AN INTERACTIVE tour of the historic center of Naga in Camarines Sur was held recently to promote the importance of its heritage especially among the younger generations.
In the 17th century, this Spanish city was called Nueva Caceres. In fact, Naga Church is still called the Archdiocese of Nueva Caceres.
Hundreds of participants joined the one-day Nagalakaw: A Walk through History, organized by the Nueva Caceres Heritage Movement (NCHM) with the support of the city government and Centro Naga Business Club.
The tour started at Danlugan ni Ina, a riverside mini plaza where the pagoda of Our Lady of Peñafrancia docks after the traditional fluvial parade during the fiesta celebration in September.
It moved to Plaza Nueva Caceres adjacent to the city market, which used to be the location of the original Naga Cathedral, the Episcopal Palace and the old cemetery, and on to Plaza Rizal (formerly Plaza Alfonso XIII), passing by the prewar Abella buildings on Calle Magallanes (now General Luna Street).
Surrounding Plaza Rizal during the Spanish period were the sites of the Tribunal, Casa Escribano, Casa del Gobernador and Carcel de la Provincia, which are now business establishments.
At every stop, actors from University of Nueva Caceres (UNC), University of Santa Isabel (USI) and Teatro de Santa Luisa performed short skits on the history of each place and its prominent personalities.
Beyond Plaza Rizal is the Jorge Barlin monument at the corner of Calle Elcano (now Barlin Street) and Arana Street
Barlin was the first Filipino Catholic bishop in the country. He was born in Baao, Camarines Sur in 1850.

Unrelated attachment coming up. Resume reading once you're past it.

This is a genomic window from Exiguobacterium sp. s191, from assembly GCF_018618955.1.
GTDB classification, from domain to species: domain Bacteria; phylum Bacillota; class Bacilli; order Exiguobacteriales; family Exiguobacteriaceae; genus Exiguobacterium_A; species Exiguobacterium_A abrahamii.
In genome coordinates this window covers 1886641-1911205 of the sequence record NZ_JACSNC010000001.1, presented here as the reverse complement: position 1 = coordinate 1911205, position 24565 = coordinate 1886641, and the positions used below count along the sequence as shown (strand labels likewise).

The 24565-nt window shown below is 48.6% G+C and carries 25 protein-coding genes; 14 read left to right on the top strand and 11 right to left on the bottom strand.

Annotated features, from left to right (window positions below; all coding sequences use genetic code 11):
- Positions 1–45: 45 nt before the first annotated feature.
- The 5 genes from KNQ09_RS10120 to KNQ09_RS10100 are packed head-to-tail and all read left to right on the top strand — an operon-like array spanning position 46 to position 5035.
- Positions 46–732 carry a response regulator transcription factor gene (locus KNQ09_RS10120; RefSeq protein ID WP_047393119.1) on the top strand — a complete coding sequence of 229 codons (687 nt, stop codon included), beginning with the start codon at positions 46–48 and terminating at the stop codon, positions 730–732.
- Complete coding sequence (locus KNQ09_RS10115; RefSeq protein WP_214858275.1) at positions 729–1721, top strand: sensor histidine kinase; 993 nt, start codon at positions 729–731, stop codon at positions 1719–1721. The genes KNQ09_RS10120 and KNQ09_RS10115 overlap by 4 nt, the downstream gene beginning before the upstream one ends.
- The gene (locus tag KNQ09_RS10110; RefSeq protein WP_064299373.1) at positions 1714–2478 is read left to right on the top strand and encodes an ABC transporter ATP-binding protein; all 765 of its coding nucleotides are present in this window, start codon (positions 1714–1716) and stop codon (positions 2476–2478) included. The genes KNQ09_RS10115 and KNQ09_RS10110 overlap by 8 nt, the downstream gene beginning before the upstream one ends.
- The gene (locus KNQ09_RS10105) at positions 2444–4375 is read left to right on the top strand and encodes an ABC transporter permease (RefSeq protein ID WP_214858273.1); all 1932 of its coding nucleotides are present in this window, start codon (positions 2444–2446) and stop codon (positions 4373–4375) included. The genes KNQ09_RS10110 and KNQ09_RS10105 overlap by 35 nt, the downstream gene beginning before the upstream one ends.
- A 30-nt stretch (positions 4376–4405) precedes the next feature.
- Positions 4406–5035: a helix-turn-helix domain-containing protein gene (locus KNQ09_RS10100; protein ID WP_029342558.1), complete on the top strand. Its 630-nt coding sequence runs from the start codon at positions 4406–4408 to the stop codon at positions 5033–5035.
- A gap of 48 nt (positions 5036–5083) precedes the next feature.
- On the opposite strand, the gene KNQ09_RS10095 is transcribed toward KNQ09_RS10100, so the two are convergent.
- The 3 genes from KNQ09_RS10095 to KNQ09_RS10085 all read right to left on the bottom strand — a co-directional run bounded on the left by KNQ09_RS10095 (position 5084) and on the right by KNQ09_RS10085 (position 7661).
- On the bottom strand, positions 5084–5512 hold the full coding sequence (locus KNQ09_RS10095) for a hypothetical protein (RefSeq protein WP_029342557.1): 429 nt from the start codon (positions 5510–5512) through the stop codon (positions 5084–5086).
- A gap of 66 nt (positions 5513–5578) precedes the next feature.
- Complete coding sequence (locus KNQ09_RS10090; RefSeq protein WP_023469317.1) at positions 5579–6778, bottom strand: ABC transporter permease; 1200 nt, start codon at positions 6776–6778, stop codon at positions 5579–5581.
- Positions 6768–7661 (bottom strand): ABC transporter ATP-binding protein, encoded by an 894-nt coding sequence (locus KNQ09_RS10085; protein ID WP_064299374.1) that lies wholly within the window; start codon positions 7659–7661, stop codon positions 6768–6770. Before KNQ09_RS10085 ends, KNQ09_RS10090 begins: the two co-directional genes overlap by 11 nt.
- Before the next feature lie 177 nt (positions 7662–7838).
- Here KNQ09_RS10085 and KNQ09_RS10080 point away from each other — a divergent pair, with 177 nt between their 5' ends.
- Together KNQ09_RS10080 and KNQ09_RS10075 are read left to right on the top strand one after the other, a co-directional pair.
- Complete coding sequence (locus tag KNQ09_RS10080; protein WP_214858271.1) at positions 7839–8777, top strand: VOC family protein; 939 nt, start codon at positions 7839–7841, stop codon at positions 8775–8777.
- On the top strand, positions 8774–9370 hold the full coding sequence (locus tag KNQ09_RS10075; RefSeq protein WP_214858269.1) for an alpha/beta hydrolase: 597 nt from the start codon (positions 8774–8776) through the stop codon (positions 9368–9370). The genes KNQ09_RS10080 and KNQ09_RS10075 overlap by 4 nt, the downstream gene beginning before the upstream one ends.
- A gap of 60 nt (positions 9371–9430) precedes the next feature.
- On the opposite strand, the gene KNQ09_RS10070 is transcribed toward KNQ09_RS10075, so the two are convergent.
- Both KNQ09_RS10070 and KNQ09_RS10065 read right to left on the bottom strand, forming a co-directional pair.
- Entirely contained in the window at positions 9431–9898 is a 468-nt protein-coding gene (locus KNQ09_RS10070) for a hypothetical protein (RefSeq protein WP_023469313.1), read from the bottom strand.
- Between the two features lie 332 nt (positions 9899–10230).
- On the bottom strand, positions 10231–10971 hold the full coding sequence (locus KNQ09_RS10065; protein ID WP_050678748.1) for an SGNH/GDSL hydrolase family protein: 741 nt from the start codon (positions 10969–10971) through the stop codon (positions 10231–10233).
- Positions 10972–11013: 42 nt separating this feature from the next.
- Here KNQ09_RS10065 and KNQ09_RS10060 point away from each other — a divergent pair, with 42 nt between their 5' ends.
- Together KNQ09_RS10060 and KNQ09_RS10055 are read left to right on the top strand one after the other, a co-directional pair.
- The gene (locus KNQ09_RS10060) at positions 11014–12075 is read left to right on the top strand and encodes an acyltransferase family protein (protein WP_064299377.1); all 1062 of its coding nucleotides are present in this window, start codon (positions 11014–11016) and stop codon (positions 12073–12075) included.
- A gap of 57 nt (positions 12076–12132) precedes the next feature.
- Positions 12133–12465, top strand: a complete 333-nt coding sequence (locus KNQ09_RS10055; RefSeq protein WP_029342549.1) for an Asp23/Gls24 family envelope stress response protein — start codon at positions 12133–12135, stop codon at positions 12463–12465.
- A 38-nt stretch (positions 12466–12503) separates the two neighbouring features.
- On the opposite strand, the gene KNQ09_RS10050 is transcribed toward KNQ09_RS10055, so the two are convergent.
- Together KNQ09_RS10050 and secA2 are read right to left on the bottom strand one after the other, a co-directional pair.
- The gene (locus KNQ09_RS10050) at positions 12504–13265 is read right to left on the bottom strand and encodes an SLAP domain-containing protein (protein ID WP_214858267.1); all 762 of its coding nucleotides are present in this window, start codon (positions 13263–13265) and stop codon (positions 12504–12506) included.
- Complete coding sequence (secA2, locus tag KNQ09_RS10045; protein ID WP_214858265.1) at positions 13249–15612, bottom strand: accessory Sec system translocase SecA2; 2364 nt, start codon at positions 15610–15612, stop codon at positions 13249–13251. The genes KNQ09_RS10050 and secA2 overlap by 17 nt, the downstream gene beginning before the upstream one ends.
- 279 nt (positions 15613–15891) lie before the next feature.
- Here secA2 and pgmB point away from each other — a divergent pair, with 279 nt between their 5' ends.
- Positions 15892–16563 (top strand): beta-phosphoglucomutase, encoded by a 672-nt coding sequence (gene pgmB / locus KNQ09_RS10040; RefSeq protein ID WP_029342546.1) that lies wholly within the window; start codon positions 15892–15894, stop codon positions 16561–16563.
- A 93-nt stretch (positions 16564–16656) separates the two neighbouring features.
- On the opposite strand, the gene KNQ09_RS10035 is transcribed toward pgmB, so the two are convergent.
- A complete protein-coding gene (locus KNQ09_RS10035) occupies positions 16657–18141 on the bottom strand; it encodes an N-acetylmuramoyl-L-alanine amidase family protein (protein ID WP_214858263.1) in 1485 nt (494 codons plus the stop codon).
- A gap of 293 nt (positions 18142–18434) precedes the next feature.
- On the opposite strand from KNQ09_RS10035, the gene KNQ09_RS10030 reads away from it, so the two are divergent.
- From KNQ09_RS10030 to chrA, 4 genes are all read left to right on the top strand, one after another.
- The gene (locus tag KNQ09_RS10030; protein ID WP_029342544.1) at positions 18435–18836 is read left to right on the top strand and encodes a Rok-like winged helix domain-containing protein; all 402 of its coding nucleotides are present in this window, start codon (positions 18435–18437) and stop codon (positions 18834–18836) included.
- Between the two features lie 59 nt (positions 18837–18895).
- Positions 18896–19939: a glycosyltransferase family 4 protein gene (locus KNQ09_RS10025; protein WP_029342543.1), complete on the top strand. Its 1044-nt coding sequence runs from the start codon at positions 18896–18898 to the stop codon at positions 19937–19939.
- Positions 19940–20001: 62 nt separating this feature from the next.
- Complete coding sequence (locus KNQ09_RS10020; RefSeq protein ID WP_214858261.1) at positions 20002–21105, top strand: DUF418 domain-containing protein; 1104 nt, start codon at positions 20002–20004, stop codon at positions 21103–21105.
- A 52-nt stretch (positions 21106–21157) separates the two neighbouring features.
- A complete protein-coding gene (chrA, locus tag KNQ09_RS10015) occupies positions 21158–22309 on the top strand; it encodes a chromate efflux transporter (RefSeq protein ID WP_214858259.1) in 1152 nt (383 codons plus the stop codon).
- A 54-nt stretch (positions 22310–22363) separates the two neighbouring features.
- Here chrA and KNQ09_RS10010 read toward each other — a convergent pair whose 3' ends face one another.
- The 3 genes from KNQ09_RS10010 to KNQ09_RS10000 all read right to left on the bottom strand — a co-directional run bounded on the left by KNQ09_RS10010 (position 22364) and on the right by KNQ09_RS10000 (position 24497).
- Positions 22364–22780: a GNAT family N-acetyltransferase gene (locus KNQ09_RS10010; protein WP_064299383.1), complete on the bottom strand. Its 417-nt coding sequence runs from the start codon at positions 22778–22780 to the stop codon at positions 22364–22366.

After his ordination in 1875, he became the capellan de solio (chaplain) of Nueva Caceres Cathedral, later becoming the vicar forane of the province of Sorsogon and parish priest of Sorsogon town.
Behind Barlin’s monument is the site of what used to be Cuartel de Guardia Civil, now occupied by the local police. Beside it was the hideout of the revolutionary Vicente Lucban and the site of Hospital Medalla Milagrosa.
A few blocks away is the religious center of Naga Metropolitan Cathedral, the Seminario, and what used to be the site of Escuela Comun in front of the church compound.
Beside the plaza and the weird-looking black cathedral are the Archbishop’s Palace and the 1870 Colegio de Santa Isabel (now USI), the first normal school for girls in the country.
The tour ended at Plaza San Francisco (now Plaza Quince Martires), passing Administracion del Coreo (ruins of the American-era jail) and Imprenta.
The monument pays homage to 15 Bicol martyrs who were unjustly charged with plotting to kill the Spaniards in various parts of the Bicol peninsula. They were executed by firing squad at Luneta on Jan. 4, 1897. Their remains were never found.
Love of heritage
Heritage advocate and UNC instructor Jonathan Gamalinda explained the event “as one way of bringing interactive new techniques in teaching heritage,” particularly to the younger generations in the city who, he said, lack awareness of their heritage properties.
“It’s for love of heritage,” said Gamalinda, who, with concerned citizens of Naga, formed NCHM in 2014.
He said the event was the first interactive and in-depth heritage walk the city had done.
Historian and author Danilo Gerona said the activity “is a must, something that is needed today.”
“We have to reinvent tourism. We have to reinvent also history. It’s no longer the kind of history that we always do like classroom activity. I think we have to go out of the classroom. This is the best way to teach history to the people,” he said.
Gerona explained that while Naga was devastated during World War II, it was the “human calamity that’s generated by the lack of appreciation and understanding of history” that resulted in the destruction of heritage structures.
He said surviving structures were gradually demolished by local administrators “who do not care and appreciate these places.”
He added the people of Naga “suffered so much from aridity in historical consciousness.”/rga
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